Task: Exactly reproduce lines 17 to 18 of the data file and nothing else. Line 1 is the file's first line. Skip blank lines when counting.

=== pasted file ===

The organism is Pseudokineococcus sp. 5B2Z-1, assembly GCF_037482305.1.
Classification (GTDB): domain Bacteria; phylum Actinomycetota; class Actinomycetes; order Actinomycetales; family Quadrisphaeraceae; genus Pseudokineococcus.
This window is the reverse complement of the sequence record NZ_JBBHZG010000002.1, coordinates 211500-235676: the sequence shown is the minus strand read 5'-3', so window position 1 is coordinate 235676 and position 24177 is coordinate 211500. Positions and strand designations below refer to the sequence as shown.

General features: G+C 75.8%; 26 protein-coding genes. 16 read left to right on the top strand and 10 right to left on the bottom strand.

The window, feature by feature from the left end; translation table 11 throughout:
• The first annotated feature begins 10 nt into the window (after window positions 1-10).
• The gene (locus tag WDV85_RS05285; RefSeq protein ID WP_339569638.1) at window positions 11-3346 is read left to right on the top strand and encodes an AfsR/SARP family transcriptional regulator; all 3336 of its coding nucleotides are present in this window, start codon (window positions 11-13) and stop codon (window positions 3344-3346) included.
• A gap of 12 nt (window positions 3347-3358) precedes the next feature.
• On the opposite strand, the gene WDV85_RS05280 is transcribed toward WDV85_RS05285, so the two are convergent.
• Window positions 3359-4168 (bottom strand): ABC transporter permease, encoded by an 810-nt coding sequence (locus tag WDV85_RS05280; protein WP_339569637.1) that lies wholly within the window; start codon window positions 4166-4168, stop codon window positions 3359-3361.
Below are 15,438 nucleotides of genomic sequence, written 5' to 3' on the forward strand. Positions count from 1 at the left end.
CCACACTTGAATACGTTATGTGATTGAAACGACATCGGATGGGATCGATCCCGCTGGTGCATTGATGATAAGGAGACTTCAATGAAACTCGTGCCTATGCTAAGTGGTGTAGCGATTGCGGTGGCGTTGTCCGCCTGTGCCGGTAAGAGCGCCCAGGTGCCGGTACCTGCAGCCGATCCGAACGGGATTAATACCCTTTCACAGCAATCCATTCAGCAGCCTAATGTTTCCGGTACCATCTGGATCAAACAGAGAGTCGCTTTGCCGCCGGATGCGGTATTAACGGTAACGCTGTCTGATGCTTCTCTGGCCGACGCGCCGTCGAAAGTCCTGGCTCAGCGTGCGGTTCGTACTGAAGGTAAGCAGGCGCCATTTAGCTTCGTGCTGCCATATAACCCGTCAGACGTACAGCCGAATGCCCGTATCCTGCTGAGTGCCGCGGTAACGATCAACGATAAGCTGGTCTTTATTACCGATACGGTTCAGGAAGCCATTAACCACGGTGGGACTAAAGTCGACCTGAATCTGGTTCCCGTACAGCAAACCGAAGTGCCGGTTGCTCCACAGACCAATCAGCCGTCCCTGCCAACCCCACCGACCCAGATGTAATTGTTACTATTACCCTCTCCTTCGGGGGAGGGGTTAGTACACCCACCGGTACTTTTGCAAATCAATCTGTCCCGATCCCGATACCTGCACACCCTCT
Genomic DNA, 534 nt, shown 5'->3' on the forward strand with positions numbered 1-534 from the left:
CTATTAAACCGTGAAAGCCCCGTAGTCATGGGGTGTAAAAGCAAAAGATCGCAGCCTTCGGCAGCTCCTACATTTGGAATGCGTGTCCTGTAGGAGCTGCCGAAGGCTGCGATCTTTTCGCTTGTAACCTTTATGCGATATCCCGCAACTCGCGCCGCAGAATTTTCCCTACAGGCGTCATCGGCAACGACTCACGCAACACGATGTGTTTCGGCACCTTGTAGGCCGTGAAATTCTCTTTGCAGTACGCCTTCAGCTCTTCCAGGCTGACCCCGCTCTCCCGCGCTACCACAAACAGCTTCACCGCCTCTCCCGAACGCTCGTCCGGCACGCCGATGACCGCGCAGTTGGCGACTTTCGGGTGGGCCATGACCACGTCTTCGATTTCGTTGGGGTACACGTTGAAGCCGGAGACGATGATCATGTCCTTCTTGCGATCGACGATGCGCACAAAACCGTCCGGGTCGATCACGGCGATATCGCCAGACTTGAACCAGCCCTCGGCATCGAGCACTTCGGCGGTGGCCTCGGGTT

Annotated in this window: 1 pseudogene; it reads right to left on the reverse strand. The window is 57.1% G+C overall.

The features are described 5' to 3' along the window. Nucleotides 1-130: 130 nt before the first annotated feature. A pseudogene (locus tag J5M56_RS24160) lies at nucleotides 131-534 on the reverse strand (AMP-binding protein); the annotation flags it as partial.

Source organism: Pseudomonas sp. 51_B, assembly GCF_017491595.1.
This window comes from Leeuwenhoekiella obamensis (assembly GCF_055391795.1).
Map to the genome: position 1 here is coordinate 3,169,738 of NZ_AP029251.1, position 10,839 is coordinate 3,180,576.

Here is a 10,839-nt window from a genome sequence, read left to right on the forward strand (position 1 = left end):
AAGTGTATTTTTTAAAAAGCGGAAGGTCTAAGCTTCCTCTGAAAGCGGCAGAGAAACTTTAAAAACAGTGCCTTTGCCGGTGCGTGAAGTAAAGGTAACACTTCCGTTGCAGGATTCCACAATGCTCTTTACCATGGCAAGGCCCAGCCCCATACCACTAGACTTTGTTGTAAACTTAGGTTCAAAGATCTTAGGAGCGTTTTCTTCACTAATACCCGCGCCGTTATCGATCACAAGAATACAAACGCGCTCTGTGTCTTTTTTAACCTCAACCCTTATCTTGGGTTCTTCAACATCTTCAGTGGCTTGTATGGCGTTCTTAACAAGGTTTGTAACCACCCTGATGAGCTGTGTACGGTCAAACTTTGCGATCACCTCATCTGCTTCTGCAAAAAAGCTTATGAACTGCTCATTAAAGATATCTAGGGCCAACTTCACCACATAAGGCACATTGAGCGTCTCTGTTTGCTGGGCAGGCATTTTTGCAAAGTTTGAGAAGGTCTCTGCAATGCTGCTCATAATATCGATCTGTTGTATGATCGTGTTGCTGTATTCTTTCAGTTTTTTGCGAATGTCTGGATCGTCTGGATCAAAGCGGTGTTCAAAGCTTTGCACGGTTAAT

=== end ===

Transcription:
Source organism: Pseudomonas sp. 51_B, assembly GCF_017491595.1.
This window comes from Leeuwenhoekiella obamensis (assembly GCF_055391795.1).